As we can see from the figure 1, each virtual machine is equipped with a monitoring agent. The Agent’s responsibility is to collect the desired metrics from the VM. This monitored data is then sent to an Optimizer. The Optimizer engine is responsible for smoothening of sudden spikes in workload pattern and deciding which action (increase/decrease) to take based on the values coming from monitoring layer. This result is then sent to an Action engine which actually does the task of increasing or decreasing the virtual machine according to the load.

Let’s look at the solution in detail.

Step 1: Monitoring the virtual machine

Today, we have lots of monitoring tools like Hyperic, Nagios, Cacti, Ganglia, etc. available in the market to monitor physical or virtual machines deployed on the cloud. These tools help collect several useful metrics like CPU utilization, memory used, active thread count, response time and many more. In this use case, we use Hyperic to monitor the CPU utilization of the application servers as it directly impacts the performance of an application.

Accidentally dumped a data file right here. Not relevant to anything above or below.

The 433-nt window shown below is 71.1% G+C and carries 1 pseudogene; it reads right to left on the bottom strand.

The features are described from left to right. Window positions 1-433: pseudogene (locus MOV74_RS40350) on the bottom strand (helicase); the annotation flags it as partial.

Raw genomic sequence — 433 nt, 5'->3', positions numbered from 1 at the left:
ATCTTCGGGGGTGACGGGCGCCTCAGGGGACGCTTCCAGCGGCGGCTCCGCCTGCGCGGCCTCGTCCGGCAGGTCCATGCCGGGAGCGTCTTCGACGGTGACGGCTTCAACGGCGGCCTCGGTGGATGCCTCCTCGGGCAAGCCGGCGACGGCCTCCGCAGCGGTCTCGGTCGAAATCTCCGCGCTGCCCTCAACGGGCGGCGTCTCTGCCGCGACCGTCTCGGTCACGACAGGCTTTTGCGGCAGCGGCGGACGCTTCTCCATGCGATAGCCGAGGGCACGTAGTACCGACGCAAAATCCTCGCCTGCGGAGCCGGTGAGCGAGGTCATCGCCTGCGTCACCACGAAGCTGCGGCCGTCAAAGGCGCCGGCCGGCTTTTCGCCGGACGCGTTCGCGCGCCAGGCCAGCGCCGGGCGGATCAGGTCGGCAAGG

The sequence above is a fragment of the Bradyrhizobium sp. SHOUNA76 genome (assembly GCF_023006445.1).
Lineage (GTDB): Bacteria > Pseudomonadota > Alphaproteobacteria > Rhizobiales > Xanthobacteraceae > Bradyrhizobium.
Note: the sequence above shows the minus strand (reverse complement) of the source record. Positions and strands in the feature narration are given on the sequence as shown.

Figure 2: Monitoring workflow.

As we can see in the figure 2, each virtual machine is equipped with monitoring agents (Hyperic in our case). The monitoring agent will collect data for the enabled metrics and send the data to the Hyperic server. Our monitoring engine then collects the data from the server and sends the same to the optimizer engine. For more details on monitoring engine, please refer to this tutorial.

Step 2: Optimize the monitored result and suggest corrective measures

Once we get the monitored values, we need to process it to convert into some valid data based on which the corrective measure is decided.

As we infer from figure 3, the output of the monitoring engine goes to the Optimizer. The Optimization process is further broken down into two steps :

a.       Averaging the monitored values to remove spikes

b.      Suggesting actions using Drool engine

Figure 3: Optimizer.